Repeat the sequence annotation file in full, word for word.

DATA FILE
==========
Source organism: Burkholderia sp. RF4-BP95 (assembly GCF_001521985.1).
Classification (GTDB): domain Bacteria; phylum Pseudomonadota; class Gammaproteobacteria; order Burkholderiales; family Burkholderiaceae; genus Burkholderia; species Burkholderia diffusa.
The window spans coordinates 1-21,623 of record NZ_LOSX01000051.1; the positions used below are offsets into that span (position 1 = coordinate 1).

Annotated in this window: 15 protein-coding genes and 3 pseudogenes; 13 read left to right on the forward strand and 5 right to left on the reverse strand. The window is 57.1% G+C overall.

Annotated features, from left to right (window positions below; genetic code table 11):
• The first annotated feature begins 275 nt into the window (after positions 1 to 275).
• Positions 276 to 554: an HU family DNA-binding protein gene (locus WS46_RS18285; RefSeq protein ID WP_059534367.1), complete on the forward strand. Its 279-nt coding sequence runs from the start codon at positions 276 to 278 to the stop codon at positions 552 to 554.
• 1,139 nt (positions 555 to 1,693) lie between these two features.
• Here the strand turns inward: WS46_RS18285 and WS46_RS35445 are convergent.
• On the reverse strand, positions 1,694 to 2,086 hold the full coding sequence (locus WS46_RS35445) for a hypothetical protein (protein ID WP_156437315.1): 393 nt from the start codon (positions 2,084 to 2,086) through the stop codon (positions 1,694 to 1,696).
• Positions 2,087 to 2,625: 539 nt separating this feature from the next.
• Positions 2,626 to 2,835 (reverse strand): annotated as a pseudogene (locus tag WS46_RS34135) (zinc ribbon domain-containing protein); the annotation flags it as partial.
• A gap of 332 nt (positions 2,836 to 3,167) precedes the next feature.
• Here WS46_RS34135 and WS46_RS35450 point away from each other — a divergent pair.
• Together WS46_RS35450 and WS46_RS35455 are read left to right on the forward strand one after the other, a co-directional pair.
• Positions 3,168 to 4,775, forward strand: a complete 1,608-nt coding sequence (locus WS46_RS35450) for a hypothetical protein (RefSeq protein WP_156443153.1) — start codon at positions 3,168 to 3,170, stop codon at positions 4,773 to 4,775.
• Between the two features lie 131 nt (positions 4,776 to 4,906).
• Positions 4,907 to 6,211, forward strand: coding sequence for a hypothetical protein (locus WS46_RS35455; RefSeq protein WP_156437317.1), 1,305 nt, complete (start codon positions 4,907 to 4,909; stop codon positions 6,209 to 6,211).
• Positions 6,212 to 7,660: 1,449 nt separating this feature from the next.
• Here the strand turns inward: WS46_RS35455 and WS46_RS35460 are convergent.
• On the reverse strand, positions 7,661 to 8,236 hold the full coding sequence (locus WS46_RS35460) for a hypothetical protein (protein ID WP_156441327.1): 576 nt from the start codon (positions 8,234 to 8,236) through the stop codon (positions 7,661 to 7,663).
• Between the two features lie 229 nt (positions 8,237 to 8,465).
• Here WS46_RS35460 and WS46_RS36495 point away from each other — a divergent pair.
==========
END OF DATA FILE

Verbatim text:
Source organism: Burkholderia sp. RF4-BP95 (assembly GCF_001521985.1).
Classification (GTDB): domain Bacteria; phylum Pseudomonadota; class Gammaproteobacteria; order Burkholderiales; family Burkholderiaceae; genus Burkholderia; species Burkholderia diffusa.
The window spans coordinates 1-21,623 of record NZ_LOSX01000051.1; the positions used below are offsets into that span (position 1 = coordinate 1).

Annotated in this window: 15 protein-coding genes and 3 pseudogenes; 13 read left to right on the forward strand and 5 right to left on the reverse strand. The window is 57.1% G+C overall.

Annotated features, from left to right (window positions below; genetic code table 11):
• The first annotated feature begins 275 nt into the window (after positions 1 to 275).
• Positions 276 to 554: an HU family DNA-binding protein gene (locus WS46_RS18285; RefSeq protein ID WP_059534367.1), complete on the forward strand. Its 279-nt coding sequence runs from the start codon at positions 276 to 278 to the stop codon at positions 552 to 554.
• 1,139 nt (positions 555 to 1,693) lie between these two features.
• Here the strand turns inward: WS46_RS18285 and WS46_RS35445 are convergent.
• On the reverse strand, positions 1,694 to 2,086 hold the full coding sequence (locus WS46_RS35445) for a hypothetical protein (protein ID WP_156437315.1): 393 nt from the start codon (positions 2,084 to 2,086) through the stop codon (positions 1,694 to 1,696).
• Positions 2,087 to 2,625: 539 nt separating this feature from the next.
• Positions 2,626 to 2,835 (reverse strand): annotated as a pseudogene (locus tag WS46_RS34135) (zinc ribbon domain-containing protein); the annotation flags it as partial.
• A gap of 332 nt (positions 2,836 to 3,167) precedes the next feature.
• Here WS46_RS34135 and WS46_RS35450 point away from each other — a divergent pair.
• Together WS46_RS35450 and WS46_RS35455 are read left to right on the forward strand one after the other, a co-directional pair.
• Positions 3,168 to 4,775, forward strand: a complete 1,608-nt coding sequence (locus WS46_RS35450) for a hypothetical protein (RefSeq protein WP_156443153.1) — start codon at positions 3,168 to 3,170, stop codon at positions 4,773 to 4,775.
• Between the two features lie 131 nt (positions 4,776 to 4,906).
• Positions 4,907 to 6,211, forward strand: coding sequence for a hypothetical protein (locus WS46_RS35455; RefSeq protein WP_156437317.1), 1,305 nt, complete (start codon positions 4,907 to 4,909; stop codon positions 6,209 to 6,211).
• Positions 6,212 to 7,660: 1,449 nt separating this feature from the next.
• Here the strand turns inward: WS46_RS35455 and WS46_RS35460 are convergent.
• On the reverse strand, positions 7,661 to 8,236 hold the full coding sequence (locus WS46_RS35460) for a hypothetical protein (protein ID WP_156441327.1): 576 nt from the start codon (positions 8,234 to 8,236) through the stop codon (positions 7,661 to 7,663).
• Between the two features lie 229 nt (positions 8,237 to 8,465).
• Here WS46_RS35460 and WS46_RS36495 point away from each other — a divergent pair.